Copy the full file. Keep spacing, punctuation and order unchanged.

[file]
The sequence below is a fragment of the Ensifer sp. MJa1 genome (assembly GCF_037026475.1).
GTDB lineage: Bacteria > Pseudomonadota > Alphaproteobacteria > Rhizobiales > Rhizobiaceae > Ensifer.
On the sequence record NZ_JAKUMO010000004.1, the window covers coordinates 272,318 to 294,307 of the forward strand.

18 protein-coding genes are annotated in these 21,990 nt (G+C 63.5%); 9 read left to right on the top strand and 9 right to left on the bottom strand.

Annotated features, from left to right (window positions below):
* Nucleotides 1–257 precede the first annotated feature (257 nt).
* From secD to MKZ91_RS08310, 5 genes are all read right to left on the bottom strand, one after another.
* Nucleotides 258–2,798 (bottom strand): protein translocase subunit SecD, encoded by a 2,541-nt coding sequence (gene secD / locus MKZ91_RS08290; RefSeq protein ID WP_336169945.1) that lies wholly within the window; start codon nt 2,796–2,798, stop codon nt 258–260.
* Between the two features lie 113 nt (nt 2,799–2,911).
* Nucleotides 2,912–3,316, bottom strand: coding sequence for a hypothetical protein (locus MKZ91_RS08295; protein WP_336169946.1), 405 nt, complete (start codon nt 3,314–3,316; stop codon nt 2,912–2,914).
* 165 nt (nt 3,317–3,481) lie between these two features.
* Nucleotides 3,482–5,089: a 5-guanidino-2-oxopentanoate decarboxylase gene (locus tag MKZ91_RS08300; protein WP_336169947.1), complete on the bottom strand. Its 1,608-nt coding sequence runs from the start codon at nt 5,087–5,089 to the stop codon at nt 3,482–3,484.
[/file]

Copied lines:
The sequence below is a fragment of the Ensifer sp. MJa1 genome (assembly GCF_037026475.1).
GTDB lineage: Bacteria > Pseudomonadota > Alphaproteobacteria > Rhizobiales > Rhizobiaceae > Ensifer.
On the sequence record NZ_JAKUMO010000004.1, the window covers coordinates 272,318 to 294,307 of the forward strand.

18 protein-coding genes are annotated in these 21,990 nt (G+C 63.5%); 9 read left to right on the top strand and 9 right to left on the bottom strand.

Annotated features, from left to right (window positions below):
* Nucleotides 1–257 precede the first annotated feature (257 nt).
* From secD to MKZ91_RS08310, 5 genes are all read right to left on the bottom strand, one after another.
* Nucleotides 258–2,798 (bottom strand): protein translocase subunit SecD, encoded by a 2,541-nt coding sequence (gene secD / locus MKZ91_RS08290; RefSeq protein ID WP_336169945.1) that lies wholly within the window; start codon nt 2,796–2,798, stop codon nt 258–260.
* Between the two features lie 113 nt (nt 2,799–2,911).
* Nucleotides 2,912–3,316, bottom strand: coding sequence for a hypothetical protein (locus MKZ91_RS08295; protein WP_336169946.1), 405 nt, complete (start codon nt 3,314–3,316; stop codon nt 2,912–2,914).
* 165 nt (nt 3,317–3,481) lie between these two features.
* Nucleotides 3,482–5,089: a 5-guanidino-2-oxopentanoate decarboxylase gene (locus tag MKZ91_RS08300; protein WP_336169947.1), complete on the bottom strand. Its 1,608-nt coding sequence runs from the start codon at nt 5,087–5,089 to the stop codon at nt 3,482–3,484.